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Three Decade Run - a blog

Letter to my Father

Philip Bell

I have given myself an hour to write this.
Less than 0.00017% of the time you, my father, have been alive.
Who was 50% of of the equation that started 100% of my existence.

Today, on your birthday, as I near the age when you and mom were preparing for me, I have to reflect on what I've accomplished with the life you gave me, the moral and operating code you both taught me, and the foundation from which I launched into adulthood.

It's impossible to remember every lesson, every argument, every conversation, every gift, every action taken to support me, and even harder to fully grasp the motivations behind each decision.  It's just as difficult to choose a gift for a parent, who has a head-start on acquiring what they want, whose more complex, whose been around longer, whose tastes come from a different age that I weren't alive for.  But I think, at this halfway point, at the dusk of my youth, the end of the era when I can be called a "young man," I think I have an idea.

I will try my best to describe all that I believe you tried to teach me, and also what I believe to be my accomplishments.  Mom gets plenty of credit, but my accomplishments are both of yours, and my character has some traits that I got from you alone.  So, with a tall cup of green tea in arms reach of the keyboard, here goes...

In no particular order, what I learned or mimicked from my father

  1. Leave emotion out of business

  2. Always do the right thing

  3. Whenever and wherever you can help, do

  4. Volunteering is important

  5. With true friends, you can build anything

  6. Pay what you owe on time, every time

  7. Only spend money on things that last

  8. Apple computers are more than the sum of their parts (age 6 I believe was when this came to me)

  9. Item 8 is applicable to everything

  10. Take care of the people who work with and for you first

  11. Question everything

  12. Knowledge is available, don't just expect people around you to have all the answers

  13. Business requires trust first

  14. Family can let you down, but don't give up on them

  15. Never forget where you come from

  16. Our nation was paid for in blood

  17. Government is a wonderful human invention, in the right hands

  18. Voting, taxes, and citizenship are a small price to pay for the freedom and privilege of living in the United States of America

  19. History is as important as math

  20. Take time to travel

  21. Mom is the most important person in the world, even though we're bad at showing it

  22. Never sign something you haven't read

  23. If it isn't in writing, it isn't an agreement

  24. Stand up for those who can't

  25. Protect those who have less power than you

  26. Speak out against corruption

  27. Point out bullshit

  28. Never ignore or allow prejudice

In no particular order, things I've done in life so far

  1. Learn to read, write, and do math

  2. Finished elementary school

  3. Directed the lighting for a middle school play

  4. Finished middle school

  5. Helped film high school drama class "Whose Line Is It?" night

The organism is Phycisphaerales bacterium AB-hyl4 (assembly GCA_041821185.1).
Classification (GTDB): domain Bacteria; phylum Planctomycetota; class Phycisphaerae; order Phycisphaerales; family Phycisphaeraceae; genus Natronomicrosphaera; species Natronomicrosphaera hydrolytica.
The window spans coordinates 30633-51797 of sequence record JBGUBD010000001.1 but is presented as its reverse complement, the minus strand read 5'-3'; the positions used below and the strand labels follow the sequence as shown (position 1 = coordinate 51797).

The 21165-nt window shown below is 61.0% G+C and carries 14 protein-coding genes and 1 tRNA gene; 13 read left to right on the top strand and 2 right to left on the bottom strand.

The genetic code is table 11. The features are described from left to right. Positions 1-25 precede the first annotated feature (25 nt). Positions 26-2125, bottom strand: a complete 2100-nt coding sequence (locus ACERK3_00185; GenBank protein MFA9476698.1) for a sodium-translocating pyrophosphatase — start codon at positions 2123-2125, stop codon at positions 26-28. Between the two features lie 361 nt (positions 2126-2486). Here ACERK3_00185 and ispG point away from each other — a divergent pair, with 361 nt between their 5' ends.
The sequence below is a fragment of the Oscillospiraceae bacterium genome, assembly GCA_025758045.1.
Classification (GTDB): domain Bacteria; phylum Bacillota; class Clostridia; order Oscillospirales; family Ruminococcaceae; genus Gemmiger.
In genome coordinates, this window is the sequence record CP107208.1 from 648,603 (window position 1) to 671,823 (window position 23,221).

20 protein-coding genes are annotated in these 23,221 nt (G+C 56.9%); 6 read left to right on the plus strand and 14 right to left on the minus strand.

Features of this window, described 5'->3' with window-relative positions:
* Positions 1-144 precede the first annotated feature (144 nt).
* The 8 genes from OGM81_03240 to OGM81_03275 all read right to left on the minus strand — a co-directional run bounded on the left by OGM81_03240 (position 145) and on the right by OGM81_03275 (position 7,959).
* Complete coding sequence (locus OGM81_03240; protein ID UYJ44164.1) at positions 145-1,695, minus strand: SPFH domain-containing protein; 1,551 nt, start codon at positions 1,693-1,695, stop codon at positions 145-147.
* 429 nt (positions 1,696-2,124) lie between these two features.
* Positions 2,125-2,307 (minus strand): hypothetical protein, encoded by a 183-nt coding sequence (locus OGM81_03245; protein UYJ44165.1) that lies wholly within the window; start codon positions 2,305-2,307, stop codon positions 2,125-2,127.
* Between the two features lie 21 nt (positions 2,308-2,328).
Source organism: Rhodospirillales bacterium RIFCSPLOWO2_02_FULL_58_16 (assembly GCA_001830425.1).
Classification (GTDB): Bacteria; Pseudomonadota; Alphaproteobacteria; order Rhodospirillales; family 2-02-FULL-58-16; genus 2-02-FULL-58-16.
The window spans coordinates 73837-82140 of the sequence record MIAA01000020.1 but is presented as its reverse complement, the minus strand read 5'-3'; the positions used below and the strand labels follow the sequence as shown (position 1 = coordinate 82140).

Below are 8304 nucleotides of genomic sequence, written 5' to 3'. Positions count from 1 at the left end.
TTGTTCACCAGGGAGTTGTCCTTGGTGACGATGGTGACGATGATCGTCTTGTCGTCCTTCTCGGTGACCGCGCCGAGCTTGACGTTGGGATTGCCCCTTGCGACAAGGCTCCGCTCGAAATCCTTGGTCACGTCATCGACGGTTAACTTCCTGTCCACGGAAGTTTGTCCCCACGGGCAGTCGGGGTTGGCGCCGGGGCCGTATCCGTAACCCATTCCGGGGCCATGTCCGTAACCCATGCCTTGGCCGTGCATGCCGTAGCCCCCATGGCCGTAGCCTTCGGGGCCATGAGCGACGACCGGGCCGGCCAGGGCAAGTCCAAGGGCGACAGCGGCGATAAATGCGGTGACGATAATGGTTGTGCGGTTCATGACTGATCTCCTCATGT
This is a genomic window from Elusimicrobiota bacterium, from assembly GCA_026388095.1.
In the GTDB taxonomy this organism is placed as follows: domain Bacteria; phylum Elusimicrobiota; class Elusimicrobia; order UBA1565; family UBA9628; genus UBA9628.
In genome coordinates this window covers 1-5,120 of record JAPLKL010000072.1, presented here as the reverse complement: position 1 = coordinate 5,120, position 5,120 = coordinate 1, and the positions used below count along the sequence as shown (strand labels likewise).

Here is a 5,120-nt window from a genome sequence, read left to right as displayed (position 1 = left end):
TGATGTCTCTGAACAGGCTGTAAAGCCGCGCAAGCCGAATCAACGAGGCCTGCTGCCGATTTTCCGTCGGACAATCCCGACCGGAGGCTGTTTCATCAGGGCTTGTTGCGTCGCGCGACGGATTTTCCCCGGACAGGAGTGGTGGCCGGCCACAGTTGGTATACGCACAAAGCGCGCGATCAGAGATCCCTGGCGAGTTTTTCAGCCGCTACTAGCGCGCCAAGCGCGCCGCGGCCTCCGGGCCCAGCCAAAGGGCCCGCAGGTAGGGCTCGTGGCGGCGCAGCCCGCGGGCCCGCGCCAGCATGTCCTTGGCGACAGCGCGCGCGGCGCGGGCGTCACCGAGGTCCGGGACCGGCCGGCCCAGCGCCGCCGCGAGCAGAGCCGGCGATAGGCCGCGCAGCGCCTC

6. Got accepted into college at 16

  7. Finished my AA and high school diploma at 18

  8. Got into a University

  9. Taught as a volunteer at an elementary school

  10. Helped lead a Habitat for Humanity project in Georgia for Spring Break

  11. Got a paid internship

  12. Got accepted to assist and work with graduate research students as an undergraduate

  13. Convinced company I was interning at to give me the same responsibilities as employees

  14. Finished my bachelors degree in Computer Engineering while minoring in Cognitive Science, with honors

  15. Got into graduate school

  16. Finished my Masters in Computer Engineering

  17. Got a job offer from San Diego to work in the civil service

  18. Revamped an existing internal application to save shipping and receiving department ~$400 a day

  19. Demanded that others in the hiring program I was brought on through be handled better and given more agency in our careers

  20. Founded monthly meetings for everyone in that program, as well as setting up a Wiki so that everyone after me can keep a history and share information freely

  21. Joined local debate and discussion group and was asked to join the leadership team to keep the group going

  22. Setup a big data architecture in a local cloud and on AWS that is still being used today

  23. Began IT consulting for law firms in dire need of cleaning up and getting their systems to work for more than a week at a time

  24. Began helping organize dance events around San Diego and some in Los Angeles

  25. Traveled through 7 countries in 6 months to cleanup a Windows based mess across government owned systems, ensuring that everywhere I went, I left it better than I found it and the local tech support was capable to finish the job without our help

  26. Started a non-profit, twice a year weekend festival that encourages cross training in body movement and getting more people dancing and/or practicing martial arts

  27. Hosted two 30 attendee debate nights around the California propositions in 2014 and 2015

  28. Received an award at work for playing a crucial part in the international Windows cleanup effort

  29. Lost 40 pounds of body fat over 3 months after realizing I had let stress and work affect my health

I seem to only recall 28 things for each list, and maybe that's how early life is.  I'm not ready to invest, or at least not seeing interest on non-monetary investments.  Every solid lesson in my youth generates at least one accomplishment.  And now, as my 30th birthday looms just beyond yours, it seems the cards in my hand are ready to be played to unlock my potential, so that I can start tipping the ratio of accomplishments to life lessons above 1 to 1.

Thank you Father
And happy birthday

Your son